So, in this specific case, late blooming lesbians could be any of the following:

    – Those with a strong genetic inclination but who have resisted it, knowingly or not.

    – Those who have a late genetic expression of homosexuality.

    – Those who are genuinely bi-sexual.

    – Those who are genetically heterosexual, but have no strong barriers, some curiosity, or other environmental drive.

    – etc.

    And, all this seems to fit the wide variety of personal reports we see in agony aunt pages and internet discussions. We seem to be sufficiently complex and varied, bit as individuals, and as members of our species, that within certain bounds we have an potential for sexual orientations that is indeterminate in commitment, strength, duration, time of onset, etc.; which means that for some it may be fluid, but for others it might not be so much so: this study suggests there can be a genetic case

    I can see why someone with a strong religious conviction and homosexual tendencies might wish to change voluntarily, and that choice should be theirs. Where do you stand on the coercion by religious groups for the change to hetrosexuality?

    • Interesting thoughts.

      I'm on the record as opposing those who want to impose a "one size fits all" developmental model of homosexuality. The truth, as you point out, is probably far more complicated.

      Could you rephrase your last question so I know exactly what you're asking? I think a typo might have crept in.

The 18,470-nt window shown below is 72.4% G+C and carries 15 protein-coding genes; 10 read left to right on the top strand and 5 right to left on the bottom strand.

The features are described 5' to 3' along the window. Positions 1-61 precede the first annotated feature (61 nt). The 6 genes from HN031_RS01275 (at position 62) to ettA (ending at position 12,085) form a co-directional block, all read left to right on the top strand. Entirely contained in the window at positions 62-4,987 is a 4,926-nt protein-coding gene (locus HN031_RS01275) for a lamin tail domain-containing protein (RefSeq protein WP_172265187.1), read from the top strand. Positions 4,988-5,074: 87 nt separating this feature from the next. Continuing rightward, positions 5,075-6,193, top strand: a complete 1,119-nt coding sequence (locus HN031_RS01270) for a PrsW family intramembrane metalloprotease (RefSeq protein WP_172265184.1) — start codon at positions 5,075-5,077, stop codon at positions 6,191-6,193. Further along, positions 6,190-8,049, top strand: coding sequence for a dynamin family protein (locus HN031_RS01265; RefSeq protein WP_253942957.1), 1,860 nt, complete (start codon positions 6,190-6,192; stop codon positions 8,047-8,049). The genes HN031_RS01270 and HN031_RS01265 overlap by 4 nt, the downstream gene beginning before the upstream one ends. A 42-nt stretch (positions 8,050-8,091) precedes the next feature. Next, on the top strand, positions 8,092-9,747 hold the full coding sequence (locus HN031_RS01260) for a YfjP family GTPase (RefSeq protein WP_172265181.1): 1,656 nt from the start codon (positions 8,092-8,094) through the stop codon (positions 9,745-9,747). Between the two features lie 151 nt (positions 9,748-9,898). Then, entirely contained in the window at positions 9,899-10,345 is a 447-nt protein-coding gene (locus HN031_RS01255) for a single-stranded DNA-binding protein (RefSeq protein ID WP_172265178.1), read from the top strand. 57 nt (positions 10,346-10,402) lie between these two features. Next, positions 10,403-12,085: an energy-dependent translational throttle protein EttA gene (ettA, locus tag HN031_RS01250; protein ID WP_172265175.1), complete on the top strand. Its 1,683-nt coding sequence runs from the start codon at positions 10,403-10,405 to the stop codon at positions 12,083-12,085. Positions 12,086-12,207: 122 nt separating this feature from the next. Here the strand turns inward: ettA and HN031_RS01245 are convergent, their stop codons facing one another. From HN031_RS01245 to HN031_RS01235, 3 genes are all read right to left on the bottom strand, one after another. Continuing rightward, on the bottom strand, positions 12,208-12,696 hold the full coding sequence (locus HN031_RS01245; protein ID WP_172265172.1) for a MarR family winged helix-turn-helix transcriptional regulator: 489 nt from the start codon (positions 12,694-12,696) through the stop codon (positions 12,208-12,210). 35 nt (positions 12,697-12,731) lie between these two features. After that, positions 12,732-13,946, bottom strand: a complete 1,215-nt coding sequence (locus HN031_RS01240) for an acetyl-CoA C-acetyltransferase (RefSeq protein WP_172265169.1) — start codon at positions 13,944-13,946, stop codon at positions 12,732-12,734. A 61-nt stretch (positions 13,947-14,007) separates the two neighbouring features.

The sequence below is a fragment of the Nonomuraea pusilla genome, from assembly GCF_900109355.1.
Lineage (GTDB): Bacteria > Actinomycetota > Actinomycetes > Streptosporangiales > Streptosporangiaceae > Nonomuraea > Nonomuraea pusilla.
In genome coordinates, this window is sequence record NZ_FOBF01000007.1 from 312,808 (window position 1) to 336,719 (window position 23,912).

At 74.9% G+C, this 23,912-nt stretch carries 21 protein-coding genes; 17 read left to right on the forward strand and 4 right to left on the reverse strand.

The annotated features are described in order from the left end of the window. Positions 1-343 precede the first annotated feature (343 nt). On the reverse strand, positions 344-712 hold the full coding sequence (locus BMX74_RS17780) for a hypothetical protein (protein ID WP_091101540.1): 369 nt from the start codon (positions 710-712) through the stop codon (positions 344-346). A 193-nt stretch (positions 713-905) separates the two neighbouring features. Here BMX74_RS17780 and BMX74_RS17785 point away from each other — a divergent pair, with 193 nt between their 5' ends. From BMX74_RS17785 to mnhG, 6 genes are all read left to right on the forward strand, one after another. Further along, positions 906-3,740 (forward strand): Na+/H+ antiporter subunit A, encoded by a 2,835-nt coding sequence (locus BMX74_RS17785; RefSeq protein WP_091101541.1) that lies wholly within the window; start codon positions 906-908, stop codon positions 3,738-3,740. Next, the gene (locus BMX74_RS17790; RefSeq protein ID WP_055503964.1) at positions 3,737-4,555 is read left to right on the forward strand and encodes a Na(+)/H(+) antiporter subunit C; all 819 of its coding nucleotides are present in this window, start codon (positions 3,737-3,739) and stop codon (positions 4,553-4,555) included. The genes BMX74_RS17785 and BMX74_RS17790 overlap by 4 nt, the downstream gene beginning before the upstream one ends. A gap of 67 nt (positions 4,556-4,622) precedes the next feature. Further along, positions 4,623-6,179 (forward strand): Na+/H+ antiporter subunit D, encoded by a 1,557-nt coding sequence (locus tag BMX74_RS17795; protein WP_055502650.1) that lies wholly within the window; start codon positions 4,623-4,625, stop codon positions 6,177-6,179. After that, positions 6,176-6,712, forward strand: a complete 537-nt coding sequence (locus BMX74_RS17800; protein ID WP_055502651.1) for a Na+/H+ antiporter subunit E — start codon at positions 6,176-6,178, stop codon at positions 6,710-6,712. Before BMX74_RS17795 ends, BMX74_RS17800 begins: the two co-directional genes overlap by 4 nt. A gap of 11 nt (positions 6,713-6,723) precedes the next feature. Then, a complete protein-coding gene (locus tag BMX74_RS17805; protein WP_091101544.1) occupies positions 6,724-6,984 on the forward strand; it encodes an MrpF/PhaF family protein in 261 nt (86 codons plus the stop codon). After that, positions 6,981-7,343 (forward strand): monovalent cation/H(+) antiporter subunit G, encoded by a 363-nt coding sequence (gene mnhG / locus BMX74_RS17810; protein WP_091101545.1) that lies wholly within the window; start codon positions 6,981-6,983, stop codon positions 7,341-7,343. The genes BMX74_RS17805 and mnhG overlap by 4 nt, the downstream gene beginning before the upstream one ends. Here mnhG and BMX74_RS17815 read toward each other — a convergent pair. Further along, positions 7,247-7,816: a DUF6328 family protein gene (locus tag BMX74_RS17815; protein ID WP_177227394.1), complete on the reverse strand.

• Hi Peter,

        No typo, just an unclear question.

        I've not had chance to read your blog thoroughly yet, so I'm not clear on your position on the extent to which you see homosexuality as something that needs to be fixed, and the extent to which within a religious community it would be deemed acceptable to persuade (or coerce) those with a homosexual tendency to become more heterosexual. I was basically asking your opinion (or links to existing posts).

        • Well persuade and coerce are two different things entirely? We accept don't we that in public life we can seek to persuade others to do what we think they ought to. We also accept that sometimes we need to coerce people to do something that they don't want to.

          I don't think that changing from gay to straight is the issue. If you have the time watch the "Post-gay?" video, the link for which is on the right-hand side of the site under "Key Posts on Sexuality".

          I think there's a place for the Christian community to encourage a holy lifestyle that seeks to die to self. I think a Christian community at times need to exercise discipline in order to make it clear to people that there are limits to acceptable behaviour. Not sure though where "coercion" comes into that.

  3. Hi Peter,

    I think it takes a lot of courage to live an authentic life, whatever that looks like. I am a professional writer and wrote a novel called Seeking Sara Summers about a woman who falls in love with her best female friend. From the feedback I get from readers, a lot of women and men–both gay and straight–can relate.

    Susan Gabriel

    author of Seeking Sara Summers

    (a novel about falling in love with your best friend)